Characterization and theoretical analysis of rapidly prototyped capillary action autonomous microfluidic systems

Mazher Iqbal Mohammed, Marc Phillipe Yves Desmulliez

Research output: Contribution to journalArticle

Abstract

Capillary action arising from surface tension-based forces has been demonstrated to be an effective means of passively actuating various fluids through simple and sophisticated microfluidic channel networks. Systems based on this technique are advantageous compared with standard pumping strategies, as they have zero power requirements, are readily integrated into the overall fluidic chip design, and can be fabricated rapidly in a single manufacturing step. This paper comprehensively investigates time lapsed average velocity profiles of various capillary action microfluidic systems, including channels and pumping structures, and compares experimental data against prominent, competing, and flow-based theoretical models. We demonstrate that the average meniscus flow velocity of CO2 laser ablated capillary systems can be adequately predicted and characterize smooth fluidic velocity profiles in simple microchannels and complex interlinking channel pump/filling structures. Such systems offer a useful, rapid, and low cost alternative to traditional fluidic actuation and flow control systems such as those found in on-chip based biological and chemical analysis.

Original languageEnglish
Article number6786978
Pages (from-to)1408-1416
Number of pages9
JournalJournal of Microelectromechanical Systems
Volume23
Issue number6
DOIs
Publication statusPublished - 1 Dec 2014

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Fluidics
Microfluidics
Microchannels
Flow control
Flow velocity
Surface tension
Pumps
Control systems
Fluids
Lasers
Chemical analysis
Costs

Keywords

  • autonomous fluidic system
  • capillary action
  • laser direct write
  • Microfluidics
  • micropump
  • rapid prototyping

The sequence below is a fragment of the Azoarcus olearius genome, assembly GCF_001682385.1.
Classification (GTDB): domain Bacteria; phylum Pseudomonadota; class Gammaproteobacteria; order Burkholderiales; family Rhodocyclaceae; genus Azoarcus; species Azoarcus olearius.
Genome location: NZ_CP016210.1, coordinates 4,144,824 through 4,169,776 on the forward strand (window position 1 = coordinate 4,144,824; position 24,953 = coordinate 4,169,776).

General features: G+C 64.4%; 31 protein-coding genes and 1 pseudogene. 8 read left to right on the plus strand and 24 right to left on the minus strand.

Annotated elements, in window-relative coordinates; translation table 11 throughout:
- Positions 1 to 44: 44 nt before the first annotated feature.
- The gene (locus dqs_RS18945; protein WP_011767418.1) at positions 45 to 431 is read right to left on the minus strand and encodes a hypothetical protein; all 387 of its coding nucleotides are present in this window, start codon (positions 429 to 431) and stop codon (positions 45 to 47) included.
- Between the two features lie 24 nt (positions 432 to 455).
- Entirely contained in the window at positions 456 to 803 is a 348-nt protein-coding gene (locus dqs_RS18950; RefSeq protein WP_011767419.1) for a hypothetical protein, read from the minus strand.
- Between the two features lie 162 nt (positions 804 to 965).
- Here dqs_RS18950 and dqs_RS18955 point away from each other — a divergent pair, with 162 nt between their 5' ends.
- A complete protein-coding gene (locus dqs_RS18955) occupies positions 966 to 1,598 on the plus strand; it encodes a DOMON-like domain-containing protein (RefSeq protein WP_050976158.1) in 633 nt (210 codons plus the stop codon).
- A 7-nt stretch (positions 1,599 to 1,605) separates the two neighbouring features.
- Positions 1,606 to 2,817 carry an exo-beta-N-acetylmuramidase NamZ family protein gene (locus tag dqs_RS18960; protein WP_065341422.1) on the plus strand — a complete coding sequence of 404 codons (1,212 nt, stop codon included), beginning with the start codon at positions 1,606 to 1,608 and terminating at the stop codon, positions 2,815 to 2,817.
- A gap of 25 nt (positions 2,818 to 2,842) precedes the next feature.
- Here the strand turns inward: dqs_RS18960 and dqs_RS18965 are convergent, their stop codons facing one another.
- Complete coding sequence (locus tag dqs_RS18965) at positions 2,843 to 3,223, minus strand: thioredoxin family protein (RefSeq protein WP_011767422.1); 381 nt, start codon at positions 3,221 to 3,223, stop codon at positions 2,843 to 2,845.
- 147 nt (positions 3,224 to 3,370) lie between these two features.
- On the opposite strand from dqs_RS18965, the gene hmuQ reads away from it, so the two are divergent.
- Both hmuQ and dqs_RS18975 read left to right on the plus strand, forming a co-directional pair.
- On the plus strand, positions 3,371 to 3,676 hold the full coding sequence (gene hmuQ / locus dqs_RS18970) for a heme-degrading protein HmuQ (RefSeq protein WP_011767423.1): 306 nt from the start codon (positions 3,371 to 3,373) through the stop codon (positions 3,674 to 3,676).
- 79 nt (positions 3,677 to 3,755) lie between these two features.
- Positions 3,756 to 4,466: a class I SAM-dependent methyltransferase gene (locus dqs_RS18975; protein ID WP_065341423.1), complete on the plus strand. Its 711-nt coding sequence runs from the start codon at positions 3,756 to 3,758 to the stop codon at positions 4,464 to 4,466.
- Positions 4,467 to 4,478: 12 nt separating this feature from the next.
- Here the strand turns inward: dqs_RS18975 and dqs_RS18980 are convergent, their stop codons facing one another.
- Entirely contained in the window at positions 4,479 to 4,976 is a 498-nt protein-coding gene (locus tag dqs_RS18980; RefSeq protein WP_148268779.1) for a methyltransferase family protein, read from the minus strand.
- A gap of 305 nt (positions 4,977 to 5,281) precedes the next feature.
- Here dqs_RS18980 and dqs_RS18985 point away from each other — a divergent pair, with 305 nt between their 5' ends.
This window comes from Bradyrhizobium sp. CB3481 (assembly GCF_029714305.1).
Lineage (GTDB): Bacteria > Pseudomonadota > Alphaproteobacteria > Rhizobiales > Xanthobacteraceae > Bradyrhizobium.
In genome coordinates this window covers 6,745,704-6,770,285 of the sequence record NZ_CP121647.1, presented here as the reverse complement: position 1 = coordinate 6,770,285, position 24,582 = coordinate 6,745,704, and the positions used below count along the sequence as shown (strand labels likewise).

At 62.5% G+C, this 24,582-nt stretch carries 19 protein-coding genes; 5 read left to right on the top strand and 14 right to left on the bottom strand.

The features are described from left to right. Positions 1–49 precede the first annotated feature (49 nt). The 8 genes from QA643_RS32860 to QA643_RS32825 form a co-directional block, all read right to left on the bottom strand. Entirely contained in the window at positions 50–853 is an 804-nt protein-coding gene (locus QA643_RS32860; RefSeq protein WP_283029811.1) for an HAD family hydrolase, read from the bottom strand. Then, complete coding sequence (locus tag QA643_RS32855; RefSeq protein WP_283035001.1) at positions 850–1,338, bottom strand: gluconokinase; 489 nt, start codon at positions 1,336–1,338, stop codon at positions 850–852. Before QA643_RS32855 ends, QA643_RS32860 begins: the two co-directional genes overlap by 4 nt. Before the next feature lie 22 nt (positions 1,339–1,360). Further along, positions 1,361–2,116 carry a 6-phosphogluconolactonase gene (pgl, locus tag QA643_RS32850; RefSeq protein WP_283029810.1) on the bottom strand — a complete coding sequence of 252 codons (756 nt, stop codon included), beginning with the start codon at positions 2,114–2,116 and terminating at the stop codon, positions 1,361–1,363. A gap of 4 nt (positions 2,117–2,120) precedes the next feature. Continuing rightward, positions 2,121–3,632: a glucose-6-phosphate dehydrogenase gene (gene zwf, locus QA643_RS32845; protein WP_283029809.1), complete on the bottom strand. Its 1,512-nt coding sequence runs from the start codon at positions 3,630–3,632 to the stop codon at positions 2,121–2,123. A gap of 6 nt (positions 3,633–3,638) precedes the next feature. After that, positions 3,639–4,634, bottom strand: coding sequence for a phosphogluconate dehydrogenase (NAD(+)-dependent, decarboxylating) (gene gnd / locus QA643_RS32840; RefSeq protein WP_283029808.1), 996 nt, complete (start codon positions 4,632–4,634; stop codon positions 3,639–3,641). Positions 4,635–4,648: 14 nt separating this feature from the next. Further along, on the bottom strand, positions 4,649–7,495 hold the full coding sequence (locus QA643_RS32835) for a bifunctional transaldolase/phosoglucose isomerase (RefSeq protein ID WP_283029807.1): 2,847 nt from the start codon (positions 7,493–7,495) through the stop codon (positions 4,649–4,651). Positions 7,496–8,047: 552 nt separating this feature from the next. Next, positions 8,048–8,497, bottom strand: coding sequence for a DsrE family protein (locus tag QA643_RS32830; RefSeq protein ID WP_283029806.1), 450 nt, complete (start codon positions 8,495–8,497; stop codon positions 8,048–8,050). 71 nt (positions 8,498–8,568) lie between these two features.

ASJC Scopus subject areas

  • Electrical and Electronic Engineering
  • Mechanical Engineering

Cite this

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title = "Characterization and theoretical analysis of rapidly prototyped capillary action autonomous microfluidic systems",
abstract = "Capillary action arising from surface tension-based forces has been demonstrated to be an effective means of passively actuating various fluids through simple and sophisticated microfluidic channel networks. Systems based on this technique are advantageous compared with standard pumping strategies, as they have zero power requirements, are readily integrated into the overall fluidic chip design, and can be fabricated rapidly in a single manufacturing step. This paper comprehensively investigates time lapsed average velocity profiles of various capillary action microfluidic systems, including channels and pumping structures, and compares experimental data against prominent, competing, and flow-based theoretical models. We demonstrate that the average meniscus flow velocity of CO2 laser ablated capillary systems can be adequately predicted and characterize smooth fluidic velocity profiles in simple microchannels and complex interlinking channel pump/filling structures. Such systems offer a useful, rapid, and low cost alternative to traditional fluidic actuation and flow control systems such as those found in on-chip based biological and chemical analysis.",
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Characterization and theoretical analysis of rapidly prototyped capillary action autonomous microfluidic systems. / Mohammed, Mazher Iqbal; Desmulliez, Marc Phillipe Yves.

In: Journal of Microelectromechanical Systems, Vol. 23, No. 6, 6786978, 01.12.2014, p. 1408-1416.

Research output: Contribution to journalArticle

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AB - Capillary action arising from surface tension-based forces has been demonstrated to be an effective means of passively actuating various fluids through simple and sophisticated microfluidic channel networks. Systems based on this technique are advantageous compared with standard pumping strategies, as they have zero power requirements, are readily integrated into the overall fluidic chip design, and can be fabricated rapidly in a single manufacturing step. This paper comprehensively investigates time lapsed average velocity profiles of various capillary action microfluidic systems, including channels and pumping structures, and compares experimental data against prominent, competing, and flow-based theoretical models. We demonstrate that the average meniscus flow velocity of CO2 laser ablated capillary systems can be adequately predicted and characterize smooth fluidic velocity profiles in simple microchannels and complex interlinking channel pump/filling structures. Such systems offer a useful, rapid, and low cost alternative to traditional fluidic actuation and flow control systems such as those found in on-chip based biological and chemical analysis.

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